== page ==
the businesswoman

Chantal,35, sews and makes clothes at Rwanda’s Gihembe camp. The Congolese refugee would like to grow her business, but without electricity, she has to use a manual sewing machine, which slows down production. ©UNHCR/Hannah Maule-ffinch

Chantal is Gihembe camp’s beloved tailor. She is 35 years old, petite, with large, warm brown eyes. She meets you with both her hands extended, cupping your hand in her soft palms.

Chantal sews her garments in a small mud hut. On any given day, you can find her sitting behind the sewing machine, maneuvering the fabric through the machine. You could easily miss the pair of blue plastic crutches leaning against her chair. Chantal contracted meningitis as a child, leaving her paralyzed from the waist down.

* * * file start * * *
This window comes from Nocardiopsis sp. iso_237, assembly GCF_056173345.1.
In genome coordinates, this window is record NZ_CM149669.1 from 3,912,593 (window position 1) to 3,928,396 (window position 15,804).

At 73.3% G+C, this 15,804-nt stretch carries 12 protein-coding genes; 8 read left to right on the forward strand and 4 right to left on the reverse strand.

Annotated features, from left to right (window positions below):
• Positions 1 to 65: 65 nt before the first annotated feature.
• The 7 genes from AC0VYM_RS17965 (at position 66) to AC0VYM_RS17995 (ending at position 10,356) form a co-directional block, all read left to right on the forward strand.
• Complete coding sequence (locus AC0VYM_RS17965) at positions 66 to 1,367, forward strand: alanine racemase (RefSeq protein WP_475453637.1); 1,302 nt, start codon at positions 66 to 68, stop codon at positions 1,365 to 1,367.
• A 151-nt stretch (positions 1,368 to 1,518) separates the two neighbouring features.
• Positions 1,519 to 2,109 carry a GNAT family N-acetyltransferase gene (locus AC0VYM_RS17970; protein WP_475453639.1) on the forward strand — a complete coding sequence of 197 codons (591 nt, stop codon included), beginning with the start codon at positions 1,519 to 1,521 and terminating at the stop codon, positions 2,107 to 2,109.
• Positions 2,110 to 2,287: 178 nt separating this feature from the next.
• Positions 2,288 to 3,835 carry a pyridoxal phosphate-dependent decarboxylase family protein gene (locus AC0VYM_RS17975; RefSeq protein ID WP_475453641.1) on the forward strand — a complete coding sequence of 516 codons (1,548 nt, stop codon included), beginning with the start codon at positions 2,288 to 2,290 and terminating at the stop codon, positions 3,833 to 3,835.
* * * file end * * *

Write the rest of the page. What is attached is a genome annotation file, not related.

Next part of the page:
Despite her disability, she is agile, and fast. Her fingers work rhythmically, cutting the cloth, recoiling the machine’s wheel and making a stitch appear along the edge of the fabric.

Chantal was born and raised in the Democratic Republic of the Congo. She lived there with her grandmother until violence broke out in 1997. No longer able to stay in their home, her grandmother made the decision for them to flee. She carried Chantal as they fled their home and made the journey to Rwanda.

When asked what would make life easier, Chantal mentions a sewing machine she wishes to buy from town. The problem is the sewing machine requires electricity – something that is not available in Gihembe. She says access to energy would be life-changing. “I believe that if there was electricity in this camp, my business would grow.”